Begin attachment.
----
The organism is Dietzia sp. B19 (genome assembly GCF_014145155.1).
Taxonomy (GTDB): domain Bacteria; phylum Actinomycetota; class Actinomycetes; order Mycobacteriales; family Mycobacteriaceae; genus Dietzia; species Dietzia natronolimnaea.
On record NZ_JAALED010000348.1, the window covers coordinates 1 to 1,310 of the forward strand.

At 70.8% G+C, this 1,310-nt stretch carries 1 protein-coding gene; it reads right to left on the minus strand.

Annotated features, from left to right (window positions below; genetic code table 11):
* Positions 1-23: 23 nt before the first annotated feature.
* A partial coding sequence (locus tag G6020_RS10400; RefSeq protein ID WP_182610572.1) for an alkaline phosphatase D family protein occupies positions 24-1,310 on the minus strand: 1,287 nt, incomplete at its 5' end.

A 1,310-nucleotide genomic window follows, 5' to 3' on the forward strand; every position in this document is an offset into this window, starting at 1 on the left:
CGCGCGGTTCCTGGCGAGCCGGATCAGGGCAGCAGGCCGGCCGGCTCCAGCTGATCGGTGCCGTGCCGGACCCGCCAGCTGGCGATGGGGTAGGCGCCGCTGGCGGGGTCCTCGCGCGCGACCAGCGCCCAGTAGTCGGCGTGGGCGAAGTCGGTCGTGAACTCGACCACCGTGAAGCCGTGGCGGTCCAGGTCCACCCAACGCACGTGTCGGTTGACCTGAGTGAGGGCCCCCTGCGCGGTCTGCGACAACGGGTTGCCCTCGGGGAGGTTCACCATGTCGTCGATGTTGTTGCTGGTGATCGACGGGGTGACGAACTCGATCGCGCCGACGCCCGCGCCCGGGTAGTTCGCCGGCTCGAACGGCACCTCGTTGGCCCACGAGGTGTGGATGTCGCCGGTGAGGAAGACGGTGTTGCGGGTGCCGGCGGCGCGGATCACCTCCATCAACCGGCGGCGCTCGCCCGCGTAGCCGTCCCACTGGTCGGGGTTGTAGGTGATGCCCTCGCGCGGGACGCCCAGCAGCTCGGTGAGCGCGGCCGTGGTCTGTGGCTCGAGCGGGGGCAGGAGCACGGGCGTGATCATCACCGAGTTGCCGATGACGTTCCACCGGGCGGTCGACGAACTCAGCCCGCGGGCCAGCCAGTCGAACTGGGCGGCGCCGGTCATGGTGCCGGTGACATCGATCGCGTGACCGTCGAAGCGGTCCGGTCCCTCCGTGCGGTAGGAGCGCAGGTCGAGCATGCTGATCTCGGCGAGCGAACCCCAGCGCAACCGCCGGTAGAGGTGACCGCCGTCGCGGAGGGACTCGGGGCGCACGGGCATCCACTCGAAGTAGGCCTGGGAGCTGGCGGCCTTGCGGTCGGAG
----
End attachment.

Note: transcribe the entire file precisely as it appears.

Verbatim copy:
The organism is Dietzia sp. B19 (genome assembly GCF_014145155.1).
Taxonomy (GTDB): domain Bacteria; phylum Actinomycetota; class Actinomycetes; order Mycobacteriales; family Mycobacteriaceae; genus Dietzia; species Dietzia natronolimnaea.
On record NZ_JAALED010000348.1, the window covers coordinates 1 to 1,310 of the forward strand.

At 70.8% G+C, this 1,310-nt stretch carries 1 protein-coding gene; it reads right to left on the minus strand.

Annotated features, from left to right (window positions below; genetic code table 11):
* Positions 1-23: 23 nt before the first annotated feature.
* A partial coding sequence (locus tag G6020_RS10400; RefSeq protein ID WP_182610572.1) for an alkaline phosphatase D family protein occupies positions 24-1,310 on the minus strand: 1,287 nt, incomplete at its 5' end.

A 1,310-nucleotide genomic window follows, 5' to 3' on the forward strand; every position in this document is an offset into this window, starting at 1 on the left:
CGCGCGGTTCCTGGCGAGCCGGATCAGGGCAGCAGGCCGGCCGGCTCCAGCTGATCGGTGCCGTGCCGGACCCGCCAGCTGGCGATGGGGTAGGCGCCGCTGGCGGGGTCCTCGCGCGCGACCAGCGCCCAGTAGTCGGCGTGGGCGAAGTCGGTCGTGAACTCGACCACCGTGAAGCCGTGGCGGTCCAGGTCCACCCAACGCACGTGTCGGTTGACCTGAGTGAGGGCCCCCTGCGCGGTCTGCGACAACGGGTTGCCCTCGGGGAGGTTCACCATGTCGTCGATGTTGTTGCTGGTGATCGACGGGGTGACGAACTCGATCGCGCCGACGCCCGCGCCCGGGTAGTTCGCCGGCTCGAACGGCACCTCGTTGGCCCACGAGGTGTGGATGTCGCCGGTGAGGAAGACGGTGTTGCGGGTGCCGGCGGCGCGGATCACCTCCATCAACCGGCGGCGCTCGCCCGCGTAGCCGTCCCACTGGTCGGGGTTGTAGGTGATGCCCTCGCGCGGGACGCCCAGCAGCTCGGTGAGCGCGGCCGTGGTCTGTGGCTCGAGCGGGGGCAGGAGCACGGGCGTGATCATCACCGAGTTGCCGATGACGTTCCACCGGGCGGTCGACGAACTCAGCCCGCGGGCCAGCCAGTCGAACTGGGCGGCGCCGGTCATGGTGCCGGTGACATCGATCGCGTGACCGTCGAAGCGGTCCGGTCCCTCCGTGCGGTAGGAGCGCAGGTCGAGCATGCTGATCTCGGCGAGCGAACCCCAGCGCAACCGCCGGTAGAGGTGACCGCCGTCGCGGAGGGACTCGGGGCGCACGGGCATCCACTCGAAGTAGGCCTGGGAGCTGGCGGCCTTGCGGTCGGAG